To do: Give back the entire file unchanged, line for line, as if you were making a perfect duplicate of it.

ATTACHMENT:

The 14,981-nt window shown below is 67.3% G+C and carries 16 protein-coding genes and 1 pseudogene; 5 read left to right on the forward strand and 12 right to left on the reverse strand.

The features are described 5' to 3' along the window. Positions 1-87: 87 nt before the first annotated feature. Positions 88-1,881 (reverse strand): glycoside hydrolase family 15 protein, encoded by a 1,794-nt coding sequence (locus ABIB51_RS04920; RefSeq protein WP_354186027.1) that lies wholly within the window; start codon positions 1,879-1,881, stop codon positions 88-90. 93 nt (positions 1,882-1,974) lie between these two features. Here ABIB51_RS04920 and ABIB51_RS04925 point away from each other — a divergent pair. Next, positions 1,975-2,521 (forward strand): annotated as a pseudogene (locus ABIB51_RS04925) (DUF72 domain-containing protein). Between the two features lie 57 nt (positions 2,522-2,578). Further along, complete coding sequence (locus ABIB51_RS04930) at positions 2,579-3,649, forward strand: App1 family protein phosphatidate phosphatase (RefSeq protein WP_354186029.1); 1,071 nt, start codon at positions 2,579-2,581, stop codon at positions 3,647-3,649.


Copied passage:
The 14,981-nt window shown below is 67.3% G+C and carries 16 protein-coding genes and 1 pseudogene; 5 read left to right on the forward strand and 12 right to left on the reverse strand.

The features are described 5' to 3' along the window. Positions 1-87: 87 nt before the first annotated feature. Positions 88-1,881 (reverse strand): glycoside hydrolase family 15 protein, encoded by a 1,794-nt coding sequence (locus ABIB51_RS04920; RefSeq protein WP_354186027.1) that lies wholly within the window; start codon positions 1,879-1,881, stop codon positions 88-90. 93 nt (positions 1,882-1,974) lie between these two features. Here ABIB51_RS04920 and ABIB51_RS04925 point away from each other — a divergent pair. Next, positions 1,975-2,521 (forward strand): annotated as a pseudogene (locus ABIB51_RS04925) (DUF72 domain-containing protein). Between the two features lie 57 nt (positions 2,522-2,578). Further along, complete coding sequence (locus ABIB51_RS04930) at positions 2,579-3,649, forward strand: App1 family protein phosphatidate phosphatase (RefSeq protein WP_354186029.1); 1,071 nt, start codon at positions 2,579-2,581, stop codon at positions 3,647-3,649.